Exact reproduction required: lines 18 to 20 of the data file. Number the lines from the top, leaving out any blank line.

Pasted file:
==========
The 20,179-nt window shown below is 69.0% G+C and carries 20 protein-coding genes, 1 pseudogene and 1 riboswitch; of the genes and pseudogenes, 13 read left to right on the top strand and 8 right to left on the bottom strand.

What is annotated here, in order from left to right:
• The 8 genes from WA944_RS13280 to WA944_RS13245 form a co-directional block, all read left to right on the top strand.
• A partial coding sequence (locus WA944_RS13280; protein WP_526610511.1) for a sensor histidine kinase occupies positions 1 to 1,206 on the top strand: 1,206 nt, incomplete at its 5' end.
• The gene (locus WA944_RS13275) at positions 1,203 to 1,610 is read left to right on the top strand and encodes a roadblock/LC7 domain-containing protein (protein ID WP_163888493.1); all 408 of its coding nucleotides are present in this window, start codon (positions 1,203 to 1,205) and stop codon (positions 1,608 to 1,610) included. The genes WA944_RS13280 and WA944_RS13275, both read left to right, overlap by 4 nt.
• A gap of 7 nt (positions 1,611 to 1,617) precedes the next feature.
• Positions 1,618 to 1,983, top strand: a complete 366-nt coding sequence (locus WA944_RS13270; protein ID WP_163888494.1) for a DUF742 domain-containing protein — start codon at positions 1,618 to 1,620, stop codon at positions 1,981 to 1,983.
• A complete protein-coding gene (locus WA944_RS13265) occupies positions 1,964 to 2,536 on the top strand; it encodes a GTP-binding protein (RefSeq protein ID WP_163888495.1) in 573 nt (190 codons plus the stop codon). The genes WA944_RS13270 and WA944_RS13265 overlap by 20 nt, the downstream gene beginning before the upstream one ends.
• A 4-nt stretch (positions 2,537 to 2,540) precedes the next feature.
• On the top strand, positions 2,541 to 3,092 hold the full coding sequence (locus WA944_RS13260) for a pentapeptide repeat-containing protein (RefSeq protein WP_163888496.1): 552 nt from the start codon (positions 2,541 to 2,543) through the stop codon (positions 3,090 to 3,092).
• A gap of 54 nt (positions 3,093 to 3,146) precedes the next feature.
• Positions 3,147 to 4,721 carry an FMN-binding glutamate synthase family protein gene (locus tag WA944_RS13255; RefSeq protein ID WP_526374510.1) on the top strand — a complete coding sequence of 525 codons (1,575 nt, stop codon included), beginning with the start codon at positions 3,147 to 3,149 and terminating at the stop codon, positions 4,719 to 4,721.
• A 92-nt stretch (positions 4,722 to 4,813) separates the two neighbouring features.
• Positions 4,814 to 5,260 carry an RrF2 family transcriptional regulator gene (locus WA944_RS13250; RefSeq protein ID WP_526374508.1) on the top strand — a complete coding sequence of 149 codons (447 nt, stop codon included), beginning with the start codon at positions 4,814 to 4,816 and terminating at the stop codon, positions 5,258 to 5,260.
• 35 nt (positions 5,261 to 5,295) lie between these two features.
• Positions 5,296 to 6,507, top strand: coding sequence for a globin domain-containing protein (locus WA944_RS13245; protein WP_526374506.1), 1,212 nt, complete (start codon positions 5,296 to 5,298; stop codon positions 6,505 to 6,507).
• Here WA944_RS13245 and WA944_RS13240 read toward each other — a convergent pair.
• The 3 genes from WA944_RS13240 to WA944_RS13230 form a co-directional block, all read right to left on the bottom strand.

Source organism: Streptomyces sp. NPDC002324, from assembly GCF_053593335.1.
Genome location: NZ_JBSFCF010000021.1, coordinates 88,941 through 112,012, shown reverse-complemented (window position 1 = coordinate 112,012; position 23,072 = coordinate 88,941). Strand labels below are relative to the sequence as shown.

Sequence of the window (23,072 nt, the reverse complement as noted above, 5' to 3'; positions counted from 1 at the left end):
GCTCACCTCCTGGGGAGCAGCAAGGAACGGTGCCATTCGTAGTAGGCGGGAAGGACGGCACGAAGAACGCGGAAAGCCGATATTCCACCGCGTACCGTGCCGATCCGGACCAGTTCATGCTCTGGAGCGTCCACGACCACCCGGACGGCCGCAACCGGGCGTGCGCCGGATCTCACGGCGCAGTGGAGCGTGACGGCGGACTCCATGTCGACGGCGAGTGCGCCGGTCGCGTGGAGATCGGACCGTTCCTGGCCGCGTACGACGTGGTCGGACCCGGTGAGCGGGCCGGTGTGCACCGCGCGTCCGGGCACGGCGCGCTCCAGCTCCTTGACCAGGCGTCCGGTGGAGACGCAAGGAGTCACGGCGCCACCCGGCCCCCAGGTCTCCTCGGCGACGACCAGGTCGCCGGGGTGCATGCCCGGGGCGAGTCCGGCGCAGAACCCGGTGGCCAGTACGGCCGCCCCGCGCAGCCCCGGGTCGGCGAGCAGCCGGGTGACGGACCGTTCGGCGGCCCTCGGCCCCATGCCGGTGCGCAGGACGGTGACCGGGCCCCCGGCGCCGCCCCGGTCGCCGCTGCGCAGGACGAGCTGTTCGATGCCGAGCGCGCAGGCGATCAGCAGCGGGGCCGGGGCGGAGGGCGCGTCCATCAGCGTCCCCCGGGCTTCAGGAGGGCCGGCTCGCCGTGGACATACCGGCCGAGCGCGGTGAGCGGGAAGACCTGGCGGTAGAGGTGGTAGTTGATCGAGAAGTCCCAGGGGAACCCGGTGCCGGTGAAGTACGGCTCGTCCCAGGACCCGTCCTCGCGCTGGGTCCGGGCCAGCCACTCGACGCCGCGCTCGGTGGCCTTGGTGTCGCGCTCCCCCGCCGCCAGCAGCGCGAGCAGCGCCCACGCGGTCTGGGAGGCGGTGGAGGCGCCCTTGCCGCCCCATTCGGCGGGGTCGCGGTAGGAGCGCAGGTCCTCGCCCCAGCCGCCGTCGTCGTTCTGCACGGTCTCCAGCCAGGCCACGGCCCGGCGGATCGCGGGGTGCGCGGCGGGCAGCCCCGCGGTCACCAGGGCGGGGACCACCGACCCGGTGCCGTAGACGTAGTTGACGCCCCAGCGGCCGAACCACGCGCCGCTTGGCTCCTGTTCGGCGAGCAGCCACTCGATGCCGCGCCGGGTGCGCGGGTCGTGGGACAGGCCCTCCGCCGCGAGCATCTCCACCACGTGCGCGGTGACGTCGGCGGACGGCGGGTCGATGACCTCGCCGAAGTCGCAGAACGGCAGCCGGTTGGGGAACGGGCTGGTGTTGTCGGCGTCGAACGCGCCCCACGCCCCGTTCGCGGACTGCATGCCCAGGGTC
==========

• The 3 genes from WA944_RS13240 to WA944_RS13230 form a co-directional block, all read right to left on the bottom strand.

Source organism: Streptomyces sp. NPDC002324, from assembly GCF_053593335.1.
Genome location: NZ_JBSFCF010000021.1, coordinates 88,941 through 112,012, shown reverse-complemented (window position 1 = coordinate 112,012; position 23,072 = coordinate 88,941). Strand labels below are relative to the sequence as shown.